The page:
|   Politics


  |   Politics


Afghanistan: Minibus bombing in Kabul kills four people, police say

Olgamielnikiewicz / Wikimedia Commons

Afghanistan has been hit with bombings and attacks in recent months since the Taliban took control of the country back in August of 2021. The latest blast occurred over the weekend in Kabul, killing four people and injuring others.

Law enforcement officials said a bombing of a minibus in Kabul has killed four people and injured several others. The explosion Saturday took place in the eastern Bagrami district, according to Afghan news outlet TOLOnews network.

Police spokesman Khalid Zadran said a team of Taliban security was deployed to the area to investigate the bombing. No group has claimed responsibility for the latest attack so far in an area that is predominantly made up of members of the Sunni Pashtun community.

This comes amidst a series of attacks made toward Islamic religious communities in Afghanistan since the Taliban returned to power. Dozens of people were killed in bomb blasts during the Ramadan period that ended on April 30. Many of the attacks targeted the Shia Hazara and Sufi Islam communities.

The deadliest attack so far took place in Kunduz during the Ramadan period, when a bomb that targeted Sufi Islam worshippers devastated a mosque on April 22. 33 people were killed, and dozens were injured from the blast.

Afghanistan’s Western-backed government also collapsed during the withdrawal of the West, with its president Ashraf Ghani suspected to have fled the country with millions of funds. However, an interim report by a US watchdog released last week showed that it was unlikely that Ghani fled with the millions of disappeared funds during the insurgent group’s takeover.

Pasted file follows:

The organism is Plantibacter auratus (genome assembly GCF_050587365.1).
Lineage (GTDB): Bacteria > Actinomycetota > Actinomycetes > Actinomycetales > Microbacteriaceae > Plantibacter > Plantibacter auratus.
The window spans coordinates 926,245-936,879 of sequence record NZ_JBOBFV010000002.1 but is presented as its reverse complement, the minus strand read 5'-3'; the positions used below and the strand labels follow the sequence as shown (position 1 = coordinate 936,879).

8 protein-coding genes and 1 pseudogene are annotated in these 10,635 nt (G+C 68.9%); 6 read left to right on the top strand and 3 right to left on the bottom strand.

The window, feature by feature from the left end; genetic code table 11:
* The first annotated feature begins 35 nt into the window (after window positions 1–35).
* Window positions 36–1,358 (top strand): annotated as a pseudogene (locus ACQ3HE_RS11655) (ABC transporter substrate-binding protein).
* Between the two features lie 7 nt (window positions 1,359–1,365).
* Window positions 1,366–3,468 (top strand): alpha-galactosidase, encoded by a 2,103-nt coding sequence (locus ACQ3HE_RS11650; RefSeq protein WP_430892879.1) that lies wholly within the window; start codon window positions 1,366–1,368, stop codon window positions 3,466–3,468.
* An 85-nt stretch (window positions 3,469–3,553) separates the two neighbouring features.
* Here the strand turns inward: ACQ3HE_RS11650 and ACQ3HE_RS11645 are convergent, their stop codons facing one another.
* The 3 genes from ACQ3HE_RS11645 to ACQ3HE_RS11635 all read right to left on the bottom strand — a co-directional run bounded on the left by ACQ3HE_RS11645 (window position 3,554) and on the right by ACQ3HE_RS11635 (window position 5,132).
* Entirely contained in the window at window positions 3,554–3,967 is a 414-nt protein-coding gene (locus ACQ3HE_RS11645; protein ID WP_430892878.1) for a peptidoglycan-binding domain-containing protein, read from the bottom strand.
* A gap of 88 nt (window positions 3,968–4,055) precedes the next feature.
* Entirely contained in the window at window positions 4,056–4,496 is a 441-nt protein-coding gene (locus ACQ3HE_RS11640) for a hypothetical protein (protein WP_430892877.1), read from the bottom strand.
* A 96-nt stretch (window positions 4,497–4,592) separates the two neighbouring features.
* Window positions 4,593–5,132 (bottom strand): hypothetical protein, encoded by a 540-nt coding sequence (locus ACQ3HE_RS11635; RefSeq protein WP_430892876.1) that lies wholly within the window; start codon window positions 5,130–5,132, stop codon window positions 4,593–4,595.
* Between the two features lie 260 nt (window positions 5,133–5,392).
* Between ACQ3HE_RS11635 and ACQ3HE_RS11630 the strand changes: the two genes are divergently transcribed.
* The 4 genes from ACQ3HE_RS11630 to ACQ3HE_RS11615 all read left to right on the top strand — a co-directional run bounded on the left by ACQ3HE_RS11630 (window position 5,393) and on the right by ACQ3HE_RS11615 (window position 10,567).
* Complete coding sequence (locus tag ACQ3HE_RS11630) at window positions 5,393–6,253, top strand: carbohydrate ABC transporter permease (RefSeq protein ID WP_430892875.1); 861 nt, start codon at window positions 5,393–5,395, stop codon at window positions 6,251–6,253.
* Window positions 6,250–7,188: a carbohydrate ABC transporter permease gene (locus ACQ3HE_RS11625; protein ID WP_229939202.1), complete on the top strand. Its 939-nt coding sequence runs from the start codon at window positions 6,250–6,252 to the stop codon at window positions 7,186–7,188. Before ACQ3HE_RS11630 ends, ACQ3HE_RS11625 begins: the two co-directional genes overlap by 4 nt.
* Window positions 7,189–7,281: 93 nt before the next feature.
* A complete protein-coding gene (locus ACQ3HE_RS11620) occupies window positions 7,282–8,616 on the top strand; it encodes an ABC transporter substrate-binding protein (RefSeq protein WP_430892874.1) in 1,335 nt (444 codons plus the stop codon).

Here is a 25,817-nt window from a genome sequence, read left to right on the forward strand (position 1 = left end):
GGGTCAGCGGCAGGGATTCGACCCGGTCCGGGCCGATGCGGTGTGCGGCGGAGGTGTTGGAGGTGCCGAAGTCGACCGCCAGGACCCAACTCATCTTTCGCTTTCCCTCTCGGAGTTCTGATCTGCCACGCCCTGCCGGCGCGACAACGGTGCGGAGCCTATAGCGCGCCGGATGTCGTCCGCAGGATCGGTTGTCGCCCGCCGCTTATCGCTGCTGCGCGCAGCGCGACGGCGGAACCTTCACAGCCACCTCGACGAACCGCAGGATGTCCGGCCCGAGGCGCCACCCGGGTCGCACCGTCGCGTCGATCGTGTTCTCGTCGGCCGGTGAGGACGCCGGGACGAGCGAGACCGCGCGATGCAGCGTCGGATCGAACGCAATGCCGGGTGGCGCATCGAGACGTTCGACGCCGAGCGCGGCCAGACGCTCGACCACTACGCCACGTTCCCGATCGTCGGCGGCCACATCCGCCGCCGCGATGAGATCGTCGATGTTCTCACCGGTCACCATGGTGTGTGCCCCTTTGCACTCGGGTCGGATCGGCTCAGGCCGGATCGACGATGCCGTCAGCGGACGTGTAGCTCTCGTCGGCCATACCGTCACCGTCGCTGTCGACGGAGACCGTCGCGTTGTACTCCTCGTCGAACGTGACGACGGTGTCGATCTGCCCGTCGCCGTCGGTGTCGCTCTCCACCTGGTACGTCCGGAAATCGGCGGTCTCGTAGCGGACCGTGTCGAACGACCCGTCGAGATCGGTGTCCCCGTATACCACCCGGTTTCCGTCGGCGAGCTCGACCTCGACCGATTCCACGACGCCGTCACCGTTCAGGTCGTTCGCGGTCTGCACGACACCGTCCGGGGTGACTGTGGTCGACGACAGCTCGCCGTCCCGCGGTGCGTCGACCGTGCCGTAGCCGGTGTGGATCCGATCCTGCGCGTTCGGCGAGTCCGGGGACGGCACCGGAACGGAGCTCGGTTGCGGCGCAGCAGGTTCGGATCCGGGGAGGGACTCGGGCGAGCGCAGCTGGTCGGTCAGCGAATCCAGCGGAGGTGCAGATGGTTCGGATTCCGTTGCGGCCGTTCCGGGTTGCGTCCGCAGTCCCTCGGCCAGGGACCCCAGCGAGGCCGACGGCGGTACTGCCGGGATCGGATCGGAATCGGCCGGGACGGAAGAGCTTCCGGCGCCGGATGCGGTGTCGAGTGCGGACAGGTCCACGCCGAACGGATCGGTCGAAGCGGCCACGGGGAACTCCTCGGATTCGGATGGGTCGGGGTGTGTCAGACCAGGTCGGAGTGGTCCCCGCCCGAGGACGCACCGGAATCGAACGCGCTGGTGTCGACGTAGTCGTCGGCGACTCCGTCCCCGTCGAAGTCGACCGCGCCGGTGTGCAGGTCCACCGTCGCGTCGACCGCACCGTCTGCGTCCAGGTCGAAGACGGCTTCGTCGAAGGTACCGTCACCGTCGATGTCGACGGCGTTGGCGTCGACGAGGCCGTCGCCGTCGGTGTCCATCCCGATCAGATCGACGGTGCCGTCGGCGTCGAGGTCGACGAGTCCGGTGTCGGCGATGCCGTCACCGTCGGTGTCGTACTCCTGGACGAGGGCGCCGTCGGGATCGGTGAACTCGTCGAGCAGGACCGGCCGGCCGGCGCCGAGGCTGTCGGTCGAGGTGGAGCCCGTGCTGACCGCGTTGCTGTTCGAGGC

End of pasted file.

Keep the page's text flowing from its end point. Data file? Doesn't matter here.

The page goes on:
The interim report by the US Special Inspector General for Afghanistan Reconstruction said $5 million were missing from the presidential palace while tens of millions in the vault of the National Directorate of Security were also taken.

The report noted that it remains to be seen where the money came from. The members of the Presidential Protective Service are believed to have divided the money amongst themselves after the helicopters left but before the insurgent group captured the presidential palace.

The report also said that there seemed to be “ample opportunity and effort to plunder Afghan government coffers.”

  • Market Data

Welcome to EconoTimes

Sign up for daily updates for the most important
stories unfolding in the global economy.